Kaley Cuoco was the highest-paid television actress in the world in 2015. She picked up $24m (£16.2m) plus add-ons, endorsements, syndication rights and all manner of bibs and bobs. Tot it up and she wasn't far behind the sort of banker who would be locked up for life if there was any justice.
Nobody is worth the sort of money Cuoco is raking in. We are entitled to begrudge her. On the other hand, if somebody's going to have to use a wheelbarrow to carry their mazooma home on a Friday night, it might as well be Ms Cuoco.
She seems a warm and giggly woman. Admittedly, you can never tell with actresses. Maybe she's just playing a part - but it's hard to believe that she could act so lovable if all she was doing was acting.
Cuoco is Penny in The Big Bang Theory, the only show on television which, over the year on a regular basis, managed to take my mind off the news.
In 2014, she, Jim Parsons (Sheldon in the show) and Johnny Galecki (Leonard) negotiated contracts for $1m each per episode for 24 shows a season until the end of 2017.
CBS calculates they are worth such wacky wages because The Big Bang Theory has become the most-watched regular programme in the world.
It's about people with brilliant minds but no interest in politics, the arts, sports, or anything else apart from scientific theory, Star Wars, video games and superhero comic books. That is to say, geeks.
The geek factor, I suspect, provides both the key demographic (I am told that's the phrase) and the reason for a certain coyness about admitting to being a fan. A glance at the queues for the latest instalment of Star Wars showed that every geek in town had turned out to mingle with ordinary movie-goers drawn in by the high-pressure marketing.
Penny, Sheldon and Leonard hang out with an odd couple, Indian astrophysicist Raj Koothrappali and his Jewish best friend, Nasa engineer Howard Wolowitz.
Here's how it goes. Sheldon objects to Leonard having begun to go out with physicist Leslie Winkle and appeals to Leonard to back him up in an argument about the merits of string theory as an explanatory tool for understanding the subatomic nature of gravity as opposed to Leslie's preferred loop quantum gravity. Leonard, squirmingly, honestly, admits: "I guess I'd rather have my theories stringy than loopy." Leslie storms off in a huff: "And how are we supposed to raise our children?"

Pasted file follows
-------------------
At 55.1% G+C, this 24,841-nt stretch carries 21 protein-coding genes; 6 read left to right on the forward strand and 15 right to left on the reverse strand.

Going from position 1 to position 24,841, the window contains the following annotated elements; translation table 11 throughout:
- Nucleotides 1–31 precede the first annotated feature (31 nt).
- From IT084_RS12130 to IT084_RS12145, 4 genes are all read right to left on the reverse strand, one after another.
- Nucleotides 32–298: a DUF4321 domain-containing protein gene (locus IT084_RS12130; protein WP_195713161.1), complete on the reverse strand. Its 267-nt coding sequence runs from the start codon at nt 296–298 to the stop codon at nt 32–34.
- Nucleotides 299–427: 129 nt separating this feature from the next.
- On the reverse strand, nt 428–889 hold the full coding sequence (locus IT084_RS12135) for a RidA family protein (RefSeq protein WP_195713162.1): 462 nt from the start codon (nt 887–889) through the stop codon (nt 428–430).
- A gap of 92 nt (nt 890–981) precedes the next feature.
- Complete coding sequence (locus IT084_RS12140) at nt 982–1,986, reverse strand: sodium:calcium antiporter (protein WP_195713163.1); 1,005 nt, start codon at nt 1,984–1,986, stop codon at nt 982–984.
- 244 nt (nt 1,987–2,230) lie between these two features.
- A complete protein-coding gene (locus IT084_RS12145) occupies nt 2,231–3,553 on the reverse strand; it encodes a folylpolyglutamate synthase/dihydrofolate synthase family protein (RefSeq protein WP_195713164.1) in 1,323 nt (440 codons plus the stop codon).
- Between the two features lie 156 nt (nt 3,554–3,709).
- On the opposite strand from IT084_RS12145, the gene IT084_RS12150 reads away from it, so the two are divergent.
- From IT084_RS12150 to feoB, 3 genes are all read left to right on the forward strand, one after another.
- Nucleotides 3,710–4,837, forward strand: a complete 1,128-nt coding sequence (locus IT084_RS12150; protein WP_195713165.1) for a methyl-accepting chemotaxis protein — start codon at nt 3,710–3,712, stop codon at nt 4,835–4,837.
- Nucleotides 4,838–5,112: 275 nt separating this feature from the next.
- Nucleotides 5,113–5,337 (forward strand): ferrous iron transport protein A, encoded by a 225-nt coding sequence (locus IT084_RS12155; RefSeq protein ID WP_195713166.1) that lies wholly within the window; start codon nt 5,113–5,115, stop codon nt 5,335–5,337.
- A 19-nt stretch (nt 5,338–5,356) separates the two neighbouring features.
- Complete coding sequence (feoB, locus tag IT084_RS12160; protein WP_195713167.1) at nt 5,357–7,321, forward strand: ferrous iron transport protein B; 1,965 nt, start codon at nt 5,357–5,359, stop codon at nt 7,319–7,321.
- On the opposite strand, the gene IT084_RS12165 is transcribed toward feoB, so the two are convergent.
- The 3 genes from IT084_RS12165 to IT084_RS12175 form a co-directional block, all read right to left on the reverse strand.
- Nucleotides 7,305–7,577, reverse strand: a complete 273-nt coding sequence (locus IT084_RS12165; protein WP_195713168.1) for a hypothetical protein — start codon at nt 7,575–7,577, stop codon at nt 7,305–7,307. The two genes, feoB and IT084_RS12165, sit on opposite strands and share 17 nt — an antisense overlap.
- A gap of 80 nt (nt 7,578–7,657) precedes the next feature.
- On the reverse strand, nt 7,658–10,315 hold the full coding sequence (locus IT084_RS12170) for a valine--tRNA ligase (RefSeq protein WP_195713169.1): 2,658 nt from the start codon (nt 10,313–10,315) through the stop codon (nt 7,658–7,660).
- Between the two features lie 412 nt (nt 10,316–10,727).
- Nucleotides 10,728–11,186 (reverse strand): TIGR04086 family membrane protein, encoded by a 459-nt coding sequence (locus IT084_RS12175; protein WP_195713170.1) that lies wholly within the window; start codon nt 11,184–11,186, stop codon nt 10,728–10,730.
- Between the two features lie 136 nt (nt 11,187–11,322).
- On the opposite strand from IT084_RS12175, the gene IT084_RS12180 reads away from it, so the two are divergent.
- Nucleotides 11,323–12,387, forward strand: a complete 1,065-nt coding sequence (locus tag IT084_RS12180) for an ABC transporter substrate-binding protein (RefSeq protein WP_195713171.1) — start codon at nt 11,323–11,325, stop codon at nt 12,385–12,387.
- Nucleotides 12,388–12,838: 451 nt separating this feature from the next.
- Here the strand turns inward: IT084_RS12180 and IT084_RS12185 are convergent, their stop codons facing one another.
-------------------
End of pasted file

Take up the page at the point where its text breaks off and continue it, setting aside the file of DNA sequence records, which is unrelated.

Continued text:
Leslie is played by the wonderful Sara Gilbert, formerly Darlene in Roseanne, in which Galecki played her boyfriend, David. Laurie Metcalf, Roseanne's sister Jackie, makes occasional appearances as Sheldon's fundamentalist Texan mum. Stephen Hawking has a regular guest-spot. Wil Wheaton - Wesley Crusher in the first four seasons of Star Trek: The Next Generation - plays himself.
String theory is notoriously difficult to grasp. It's not so much a theory as a theory about how to mesh together other theories with the aim of discovering the theory of everything.
But the college where the geek quartet works takes Sheldon off string theory and redeploys him to dark matter. He decides to sell his string theory books. Leonard reckons nobody will want to buy them and suggests: "Why don't you just burn them?"
No, says Sheldon firmly and replies: "The smell of burnt books always reminds me of Christian picnics in east Texas," which may be my favourite line ever in television, apart from Haley's final words to Roy in Coronation Street.
The Big Bang Theory is in its ninth season, but there's no need to catch up. Like the study of string theory, nothing much moves forward. There is no overarching narrative. Every episode is self-contained. You can drop in, drop out, miss nothing.
The main reason for dropping in is that this has been the funniest programme on television for years and shows no sign of slacking off on the guffaw count.
Plus, there's the best theme song since the never-to-be-bettered Mike Hugg (Manfred Mann) classic for Whatever Happened to the Likely Lads? - "Hey what happened to you/Whatever happened to me?/What became of the people we used to be?"
The Big Bang Theory, by the Barenaked Ladies offers, appropriately, a materialist account of the history of the universe in 20 seconds flat: "The whole universe was in a hot, dense state/Then, about 14 million years ago expansion started/Wait!/The Earth began to cool/Autotrophs began to drool/Neanderthals developed tools/We built a wall! We built the pyramids!/Math, science, history/Unravelling the mystery/That all started with a big bang!"
Penny is a waitress at the Cheesecake Factory and the only character around with cop-on, which on any rational assessment makes her the smartest cookie in the biscuit tin.
If you've never checked into Penny's world, you'll find it on E4, 8pm, Thursdays.